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Monday, 24th October 2011

Could 3D Printing Change the World? Technologies, Potential, and Implications of Additive Manufacturing

Source: Atlantic Council

From the website:

A new technology is emerging that could change the world. 3D Printing/Additive Manufacturing (AM) is a revolutionary technology that could profoundly alter the geopolitical, economic, social, demographic, environmental, and security landscape of the international system. AM builds products layer-by-layer—additively—rather than subtracting material from a larger piece of material—that is, “subtractive” manufacturing. This seemingly small distinction—adding rather than subtracting—means everything. ...

The military already views AM as a potential technology for specific tasks which could have huge efficiency and cost-saving benefits, such as the production of spare parts to reduce inventories carried by ships. But the foreign policy and defense and intelligence communities must look more systematically at how new technologies such as AM could transform the world in fundamental ways that affect the global economy, societies, and the overall strategic and security environment. The authors of this Strategic Foresight Report hope to advance the dialogue and understanding between the science and technology communities and the foreign policy, intelligence and defense communities and provide foresight into the policy implications of the accelerating rate with which new technologies are changing our world.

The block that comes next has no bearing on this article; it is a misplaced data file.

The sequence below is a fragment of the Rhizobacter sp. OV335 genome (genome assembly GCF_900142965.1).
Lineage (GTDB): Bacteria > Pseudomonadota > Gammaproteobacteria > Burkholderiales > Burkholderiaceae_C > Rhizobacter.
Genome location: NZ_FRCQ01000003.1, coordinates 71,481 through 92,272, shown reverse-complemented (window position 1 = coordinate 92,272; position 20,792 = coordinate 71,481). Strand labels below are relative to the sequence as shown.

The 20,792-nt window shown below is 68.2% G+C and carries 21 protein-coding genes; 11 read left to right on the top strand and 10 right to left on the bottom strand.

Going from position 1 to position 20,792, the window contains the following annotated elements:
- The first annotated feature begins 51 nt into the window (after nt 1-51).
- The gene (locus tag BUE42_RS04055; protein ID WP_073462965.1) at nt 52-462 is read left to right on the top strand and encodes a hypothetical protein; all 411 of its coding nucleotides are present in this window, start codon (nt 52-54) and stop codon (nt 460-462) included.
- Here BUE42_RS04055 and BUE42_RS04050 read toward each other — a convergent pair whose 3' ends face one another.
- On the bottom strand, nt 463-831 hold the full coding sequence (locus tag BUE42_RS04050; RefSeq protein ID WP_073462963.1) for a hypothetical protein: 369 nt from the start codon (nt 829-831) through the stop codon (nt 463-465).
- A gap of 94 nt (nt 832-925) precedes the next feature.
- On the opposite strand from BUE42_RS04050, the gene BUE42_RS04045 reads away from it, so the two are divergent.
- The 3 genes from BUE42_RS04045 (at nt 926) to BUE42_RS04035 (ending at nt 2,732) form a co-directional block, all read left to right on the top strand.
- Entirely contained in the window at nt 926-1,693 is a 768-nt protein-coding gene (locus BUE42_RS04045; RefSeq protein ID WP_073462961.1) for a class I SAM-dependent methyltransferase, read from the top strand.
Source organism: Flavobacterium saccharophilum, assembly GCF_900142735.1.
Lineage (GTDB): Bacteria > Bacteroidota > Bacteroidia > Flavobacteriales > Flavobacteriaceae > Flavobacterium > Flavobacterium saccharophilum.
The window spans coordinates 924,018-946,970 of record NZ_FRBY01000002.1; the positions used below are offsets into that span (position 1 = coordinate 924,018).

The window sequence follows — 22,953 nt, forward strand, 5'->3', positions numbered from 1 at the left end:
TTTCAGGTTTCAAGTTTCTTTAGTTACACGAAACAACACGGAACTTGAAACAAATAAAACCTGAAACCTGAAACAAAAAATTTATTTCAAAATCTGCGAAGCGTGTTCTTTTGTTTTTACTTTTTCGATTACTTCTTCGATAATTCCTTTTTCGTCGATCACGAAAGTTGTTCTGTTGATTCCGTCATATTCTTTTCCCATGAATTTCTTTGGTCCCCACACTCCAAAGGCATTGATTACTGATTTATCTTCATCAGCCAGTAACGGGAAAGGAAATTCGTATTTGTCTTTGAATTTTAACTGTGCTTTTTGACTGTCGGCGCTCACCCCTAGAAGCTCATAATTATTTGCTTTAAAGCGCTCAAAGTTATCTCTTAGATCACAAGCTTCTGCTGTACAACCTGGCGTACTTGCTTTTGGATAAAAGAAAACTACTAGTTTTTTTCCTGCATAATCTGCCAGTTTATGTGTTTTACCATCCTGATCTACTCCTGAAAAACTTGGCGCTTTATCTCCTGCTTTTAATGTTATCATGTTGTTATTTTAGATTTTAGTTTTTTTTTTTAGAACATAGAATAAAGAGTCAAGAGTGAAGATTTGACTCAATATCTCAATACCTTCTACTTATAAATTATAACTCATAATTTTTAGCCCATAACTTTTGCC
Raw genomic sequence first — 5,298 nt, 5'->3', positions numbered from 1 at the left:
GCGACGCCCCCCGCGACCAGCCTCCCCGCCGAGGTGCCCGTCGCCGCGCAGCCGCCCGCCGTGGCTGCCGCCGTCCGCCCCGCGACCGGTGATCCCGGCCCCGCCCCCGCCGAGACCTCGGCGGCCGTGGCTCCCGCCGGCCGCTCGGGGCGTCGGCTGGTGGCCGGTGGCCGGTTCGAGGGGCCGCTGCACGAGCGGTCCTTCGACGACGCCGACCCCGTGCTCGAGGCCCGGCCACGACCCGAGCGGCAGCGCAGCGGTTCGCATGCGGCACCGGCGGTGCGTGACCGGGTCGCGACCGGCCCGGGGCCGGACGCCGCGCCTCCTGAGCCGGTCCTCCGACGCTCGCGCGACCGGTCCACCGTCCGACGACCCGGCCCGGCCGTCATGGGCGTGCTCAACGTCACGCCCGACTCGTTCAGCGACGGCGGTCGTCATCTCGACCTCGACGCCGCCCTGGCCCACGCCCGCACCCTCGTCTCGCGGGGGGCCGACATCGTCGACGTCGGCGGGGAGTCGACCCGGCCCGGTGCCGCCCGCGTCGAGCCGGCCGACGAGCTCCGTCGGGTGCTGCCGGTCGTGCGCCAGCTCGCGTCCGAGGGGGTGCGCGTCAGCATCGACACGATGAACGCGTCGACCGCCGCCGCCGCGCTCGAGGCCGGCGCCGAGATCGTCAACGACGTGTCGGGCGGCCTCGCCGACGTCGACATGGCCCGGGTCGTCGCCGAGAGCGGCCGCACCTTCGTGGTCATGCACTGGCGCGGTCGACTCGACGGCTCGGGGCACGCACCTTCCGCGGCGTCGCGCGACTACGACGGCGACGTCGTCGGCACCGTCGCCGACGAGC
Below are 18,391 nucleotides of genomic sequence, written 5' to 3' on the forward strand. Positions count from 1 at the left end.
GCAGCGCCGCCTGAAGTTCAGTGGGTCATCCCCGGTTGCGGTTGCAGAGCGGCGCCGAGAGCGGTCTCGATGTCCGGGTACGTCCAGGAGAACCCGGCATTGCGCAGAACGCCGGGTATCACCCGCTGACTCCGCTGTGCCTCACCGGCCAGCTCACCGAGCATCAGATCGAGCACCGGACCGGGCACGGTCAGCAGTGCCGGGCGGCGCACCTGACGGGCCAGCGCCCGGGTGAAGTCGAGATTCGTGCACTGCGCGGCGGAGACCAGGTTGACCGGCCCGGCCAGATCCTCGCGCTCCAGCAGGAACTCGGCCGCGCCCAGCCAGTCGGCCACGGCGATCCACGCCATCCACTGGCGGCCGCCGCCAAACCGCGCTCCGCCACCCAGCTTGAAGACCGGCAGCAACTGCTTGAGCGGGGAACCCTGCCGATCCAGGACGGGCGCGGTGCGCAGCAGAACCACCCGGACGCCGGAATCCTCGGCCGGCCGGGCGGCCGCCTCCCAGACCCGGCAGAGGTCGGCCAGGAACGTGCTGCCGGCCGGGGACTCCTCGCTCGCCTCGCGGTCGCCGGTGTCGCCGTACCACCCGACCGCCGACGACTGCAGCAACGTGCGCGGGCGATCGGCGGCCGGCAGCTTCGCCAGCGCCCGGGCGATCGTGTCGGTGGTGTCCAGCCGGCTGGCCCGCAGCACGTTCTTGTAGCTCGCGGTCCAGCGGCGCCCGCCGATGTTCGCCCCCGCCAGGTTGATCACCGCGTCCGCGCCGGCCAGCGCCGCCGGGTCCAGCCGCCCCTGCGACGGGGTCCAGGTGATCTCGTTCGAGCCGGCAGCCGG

+ Link to full report (PDF; 2.08 MB)


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Peggy Garvin, of Garvin Information Consulting, is the author of United States Government Internet Directory (Bernan Press) and Real World Research Skills, 2009 (TheCapitol.Net). In her 20 years in the information business, Peggy has managed electronic information products and services in a variety of environments, including commercial publishing, e-commerce, law firms, and the Congressional Research Service of the Library of Congress. Peggy's work has been recognized with the 2011 SLA Dow Jones Leadership Award. She has a Masters of Library Science degree from Syracuse University School of Information Studies.

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